Maybe I am an alien from another planet but, none of this things bother me... I see a local as somebody who embraces and contributes to that society... Someone who cares about that community and is willing to make it better...

As for the label, I only see that as a way of proudly saying where I am from... That is where it ends... If someone wants to be put in any particular context, well, so be it... It is their hang up, not mine...

P.S. Just like life, your home is what you make of it.... 🙂


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BeachcomberStt
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May 16, 2013 1:21 pm  

Re: Attention all "loosers", "drunks" & "phsycos" & "teen welfare mothers"

blu4u, why did you change the topic in the middle of the thread and make it so another member that posts after you has to change the topic back to the orginal topic -"Us vs. Them"? Depending if they use the reply or quote link.


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East Ender
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May 16, 2013 10:25 pm  

Islander: You forgot "navel string buried here." 😀


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Iris Tramm
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May 17, 2013 12:15 am  

One of the very first things someone said to me over a decade ago when I first moved to STX (a long-time transplant who had worked for HOVENSA for decades) was:

"Everyone who moves here is running from something."

I don't have statistics, but anecdotally over ten years? I'm not gonna argue a counterpoint.

Oh, and the other thing I was told was that: "It'll be expensive to feed yourself, but you and drink and smoke yourself to death on next to nothing!"

Take from it whatever you want.


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JohnLPC
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May 17, 2013 1:16 am  

Here's a sincere contribution that I hope will be gently received. Nothing new, nothing original, yet they are sometimes helpful perspectives to re-member when it feels like ideas and strong beliefs seem to pull community apart. To begin, a few axioms that may be helpful when navigating discussions similar to this thread:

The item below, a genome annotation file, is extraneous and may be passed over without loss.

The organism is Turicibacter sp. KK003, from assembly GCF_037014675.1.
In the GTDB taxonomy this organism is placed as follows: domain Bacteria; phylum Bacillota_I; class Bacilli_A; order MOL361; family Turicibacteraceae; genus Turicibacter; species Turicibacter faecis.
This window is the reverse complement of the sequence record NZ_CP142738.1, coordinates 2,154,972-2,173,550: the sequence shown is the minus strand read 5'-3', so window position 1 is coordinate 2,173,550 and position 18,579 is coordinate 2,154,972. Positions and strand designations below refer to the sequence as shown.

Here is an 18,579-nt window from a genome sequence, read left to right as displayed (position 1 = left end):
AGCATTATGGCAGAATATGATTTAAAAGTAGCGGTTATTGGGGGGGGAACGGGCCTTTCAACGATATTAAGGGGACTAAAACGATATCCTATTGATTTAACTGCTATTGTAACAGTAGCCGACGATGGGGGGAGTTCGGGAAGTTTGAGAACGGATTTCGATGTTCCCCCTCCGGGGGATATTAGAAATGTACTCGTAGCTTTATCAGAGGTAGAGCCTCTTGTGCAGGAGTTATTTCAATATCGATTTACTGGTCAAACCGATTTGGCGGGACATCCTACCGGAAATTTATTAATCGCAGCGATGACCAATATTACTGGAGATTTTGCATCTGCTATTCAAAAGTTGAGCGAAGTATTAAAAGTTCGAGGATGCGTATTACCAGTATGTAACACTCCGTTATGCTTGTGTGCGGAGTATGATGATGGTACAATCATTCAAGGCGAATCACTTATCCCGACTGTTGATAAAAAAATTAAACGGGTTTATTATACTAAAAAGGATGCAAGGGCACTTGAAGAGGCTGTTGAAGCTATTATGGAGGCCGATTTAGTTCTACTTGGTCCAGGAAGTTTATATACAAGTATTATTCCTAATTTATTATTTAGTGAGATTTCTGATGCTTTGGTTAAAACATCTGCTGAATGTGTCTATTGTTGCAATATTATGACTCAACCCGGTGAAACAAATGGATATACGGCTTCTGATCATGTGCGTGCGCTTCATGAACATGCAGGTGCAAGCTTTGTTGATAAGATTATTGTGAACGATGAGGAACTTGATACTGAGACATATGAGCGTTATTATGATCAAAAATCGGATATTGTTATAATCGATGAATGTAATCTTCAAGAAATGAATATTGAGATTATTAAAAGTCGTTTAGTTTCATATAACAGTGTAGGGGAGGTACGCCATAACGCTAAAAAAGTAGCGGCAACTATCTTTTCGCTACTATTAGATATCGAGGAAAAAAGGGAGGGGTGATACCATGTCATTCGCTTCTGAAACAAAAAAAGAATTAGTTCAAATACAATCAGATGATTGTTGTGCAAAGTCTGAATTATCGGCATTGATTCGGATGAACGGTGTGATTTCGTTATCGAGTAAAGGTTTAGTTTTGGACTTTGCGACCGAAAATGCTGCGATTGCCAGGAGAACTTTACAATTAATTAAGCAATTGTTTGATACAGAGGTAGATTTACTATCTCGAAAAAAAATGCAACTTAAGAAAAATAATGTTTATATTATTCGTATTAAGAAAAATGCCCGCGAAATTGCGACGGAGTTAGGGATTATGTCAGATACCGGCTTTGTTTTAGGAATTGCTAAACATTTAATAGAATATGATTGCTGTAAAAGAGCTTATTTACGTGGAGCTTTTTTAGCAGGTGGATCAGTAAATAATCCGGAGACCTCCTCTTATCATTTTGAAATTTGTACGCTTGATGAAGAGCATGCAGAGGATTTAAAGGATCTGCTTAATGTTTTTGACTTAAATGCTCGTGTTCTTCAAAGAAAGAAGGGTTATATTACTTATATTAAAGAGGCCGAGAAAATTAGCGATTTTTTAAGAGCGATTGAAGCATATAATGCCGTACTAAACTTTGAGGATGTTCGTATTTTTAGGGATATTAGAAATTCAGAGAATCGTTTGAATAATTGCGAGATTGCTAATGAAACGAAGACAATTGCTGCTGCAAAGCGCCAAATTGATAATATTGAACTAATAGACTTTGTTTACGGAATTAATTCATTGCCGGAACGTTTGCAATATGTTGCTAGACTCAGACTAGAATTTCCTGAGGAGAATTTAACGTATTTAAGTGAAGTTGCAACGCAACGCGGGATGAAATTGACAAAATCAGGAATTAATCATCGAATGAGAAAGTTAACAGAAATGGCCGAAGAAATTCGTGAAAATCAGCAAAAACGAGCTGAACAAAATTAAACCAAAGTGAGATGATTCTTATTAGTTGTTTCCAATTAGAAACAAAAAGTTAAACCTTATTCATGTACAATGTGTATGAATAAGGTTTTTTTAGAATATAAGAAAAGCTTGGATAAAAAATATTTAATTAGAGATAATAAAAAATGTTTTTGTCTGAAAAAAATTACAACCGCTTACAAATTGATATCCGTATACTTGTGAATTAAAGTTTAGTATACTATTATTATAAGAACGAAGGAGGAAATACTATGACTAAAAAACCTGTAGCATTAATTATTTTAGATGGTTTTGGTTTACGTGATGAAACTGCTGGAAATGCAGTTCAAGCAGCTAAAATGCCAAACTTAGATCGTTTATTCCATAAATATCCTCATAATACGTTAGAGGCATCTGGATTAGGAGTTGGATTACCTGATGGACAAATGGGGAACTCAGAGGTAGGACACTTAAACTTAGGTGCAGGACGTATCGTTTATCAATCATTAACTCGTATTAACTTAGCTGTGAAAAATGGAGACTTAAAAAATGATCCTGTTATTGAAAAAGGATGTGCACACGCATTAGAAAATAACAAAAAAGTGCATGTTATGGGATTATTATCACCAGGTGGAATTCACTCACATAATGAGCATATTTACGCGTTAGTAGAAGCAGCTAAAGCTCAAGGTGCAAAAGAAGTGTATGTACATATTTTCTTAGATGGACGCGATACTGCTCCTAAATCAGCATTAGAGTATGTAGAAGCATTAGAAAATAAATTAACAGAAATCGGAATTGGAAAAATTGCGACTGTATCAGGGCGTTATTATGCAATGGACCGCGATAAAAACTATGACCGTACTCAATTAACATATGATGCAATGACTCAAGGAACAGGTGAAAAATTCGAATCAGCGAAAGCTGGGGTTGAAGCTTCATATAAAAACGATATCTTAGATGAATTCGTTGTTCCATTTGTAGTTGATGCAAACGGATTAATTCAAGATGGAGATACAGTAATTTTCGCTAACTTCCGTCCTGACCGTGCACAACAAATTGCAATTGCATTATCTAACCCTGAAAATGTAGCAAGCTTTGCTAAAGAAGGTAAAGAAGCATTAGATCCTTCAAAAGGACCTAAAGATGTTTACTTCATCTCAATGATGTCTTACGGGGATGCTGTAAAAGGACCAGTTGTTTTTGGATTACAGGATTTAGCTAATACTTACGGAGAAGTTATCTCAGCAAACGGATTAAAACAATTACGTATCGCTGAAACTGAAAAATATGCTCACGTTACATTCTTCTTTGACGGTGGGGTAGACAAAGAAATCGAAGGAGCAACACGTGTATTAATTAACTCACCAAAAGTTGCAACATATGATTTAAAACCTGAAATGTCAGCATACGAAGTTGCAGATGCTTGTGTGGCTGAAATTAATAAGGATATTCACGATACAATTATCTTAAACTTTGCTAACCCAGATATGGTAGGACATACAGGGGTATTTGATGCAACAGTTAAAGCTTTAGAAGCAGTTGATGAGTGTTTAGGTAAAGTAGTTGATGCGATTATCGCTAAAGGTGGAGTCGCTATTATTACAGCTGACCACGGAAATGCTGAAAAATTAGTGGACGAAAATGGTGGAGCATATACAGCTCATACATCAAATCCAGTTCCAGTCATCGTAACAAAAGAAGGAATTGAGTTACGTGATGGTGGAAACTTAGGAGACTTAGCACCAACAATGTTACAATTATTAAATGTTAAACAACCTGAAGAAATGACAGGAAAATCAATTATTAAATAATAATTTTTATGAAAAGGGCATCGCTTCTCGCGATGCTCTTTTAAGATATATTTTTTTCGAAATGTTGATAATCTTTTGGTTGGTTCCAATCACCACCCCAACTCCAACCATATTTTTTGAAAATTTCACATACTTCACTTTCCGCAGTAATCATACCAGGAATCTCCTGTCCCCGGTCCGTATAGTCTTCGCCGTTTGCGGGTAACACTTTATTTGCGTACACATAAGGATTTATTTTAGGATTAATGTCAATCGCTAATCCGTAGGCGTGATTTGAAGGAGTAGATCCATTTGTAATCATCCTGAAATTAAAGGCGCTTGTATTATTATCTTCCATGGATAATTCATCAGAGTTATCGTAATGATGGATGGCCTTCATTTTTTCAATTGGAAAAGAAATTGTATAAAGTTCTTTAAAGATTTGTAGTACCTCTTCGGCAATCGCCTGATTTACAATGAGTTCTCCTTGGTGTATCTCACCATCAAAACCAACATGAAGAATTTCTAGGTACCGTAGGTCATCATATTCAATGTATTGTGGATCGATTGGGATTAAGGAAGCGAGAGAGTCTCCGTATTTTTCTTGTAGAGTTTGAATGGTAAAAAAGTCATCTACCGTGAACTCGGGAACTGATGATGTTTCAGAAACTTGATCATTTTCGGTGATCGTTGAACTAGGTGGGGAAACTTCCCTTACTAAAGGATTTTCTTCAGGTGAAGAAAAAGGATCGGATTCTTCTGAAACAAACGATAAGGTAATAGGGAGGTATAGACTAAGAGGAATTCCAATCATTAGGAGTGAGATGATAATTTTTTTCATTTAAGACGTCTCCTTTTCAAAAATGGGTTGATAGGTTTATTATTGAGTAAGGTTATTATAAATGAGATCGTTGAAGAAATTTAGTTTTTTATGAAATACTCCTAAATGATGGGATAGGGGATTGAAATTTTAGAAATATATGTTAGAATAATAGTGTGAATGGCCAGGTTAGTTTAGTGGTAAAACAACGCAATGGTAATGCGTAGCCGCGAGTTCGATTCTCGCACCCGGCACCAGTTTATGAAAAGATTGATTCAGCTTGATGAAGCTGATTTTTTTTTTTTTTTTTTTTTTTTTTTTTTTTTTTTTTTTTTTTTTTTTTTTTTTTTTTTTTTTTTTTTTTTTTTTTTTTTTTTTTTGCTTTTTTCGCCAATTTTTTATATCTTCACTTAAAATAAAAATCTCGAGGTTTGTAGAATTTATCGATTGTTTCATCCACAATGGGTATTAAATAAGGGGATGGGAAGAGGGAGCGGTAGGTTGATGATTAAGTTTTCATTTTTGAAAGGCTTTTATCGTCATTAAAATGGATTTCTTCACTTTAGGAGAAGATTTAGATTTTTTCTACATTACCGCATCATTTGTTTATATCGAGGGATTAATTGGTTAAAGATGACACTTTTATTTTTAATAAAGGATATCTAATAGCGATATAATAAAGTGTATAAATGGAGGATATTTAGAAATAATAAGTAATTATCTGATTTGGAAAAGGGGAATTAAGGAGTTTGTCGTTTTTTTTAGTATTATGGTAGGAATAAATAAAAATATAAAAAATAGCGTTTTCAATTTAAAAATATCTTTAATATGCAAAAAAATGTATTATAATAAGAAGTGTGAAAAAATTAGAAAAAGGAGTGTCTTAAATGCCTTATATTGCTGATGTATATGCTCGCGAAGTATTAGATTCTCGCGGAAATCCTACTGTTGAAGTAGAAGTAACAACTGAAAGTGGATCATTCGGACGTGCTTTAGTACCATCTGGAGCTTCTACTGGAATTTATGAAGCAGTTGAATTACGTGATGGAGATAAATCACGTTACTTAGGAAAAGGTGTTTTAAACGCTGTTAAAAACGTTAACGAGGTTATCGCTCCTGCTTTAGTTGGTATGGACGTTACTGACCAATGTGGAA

- Homeostasis / Balance: any perfectly good thing, if taken to an extreme, gets screwed up.
- Common Ground: what is most personal, is also most universal.
- Perception / Interpretation: we don't "see" things as "they are" ... we "see" things as "we are."

Here are some suggestions I offer to people - individuals, groups, couples and organizations - seeking to discuss divergent world views (biases). The intent is to facilitate dialogue, find common ground and lessen dualistic perceptions ("us vs them"). It's been helpful in my work over the years ... so here goes:

1. Skill of Self Reflection
•Each person has the right to define him/herself without being labeled by others.
•Each person also has the responsibility to question his/her own assumptions about "the other."

2. Skill of Sensitivity
•Each person has the right to express his/her beliefs, ideas and feelings.
•Each person has the responsibility to allow others the same right of self-expression that s/he expects for him/herself.

3. Skill of Response
•Each person has the right to ask questions that help him/her understand what someone else has said.
•Each person has the responsibility to respect the others right of self-definition, even in times of disagreement. Partners in the dialogue, and acknowledge the dignity of another culture of tradition.

4. Skill of Mutual Trust
•Each person has the right to expect that what is said will be held in confidence.
•Each person must agree to hold what others say in confidence.

Ponder, dismiss, or question well.

As always, "your mileage may vary" (meaning, some may find this post more beneficial than others, and that's just fine.) 🙂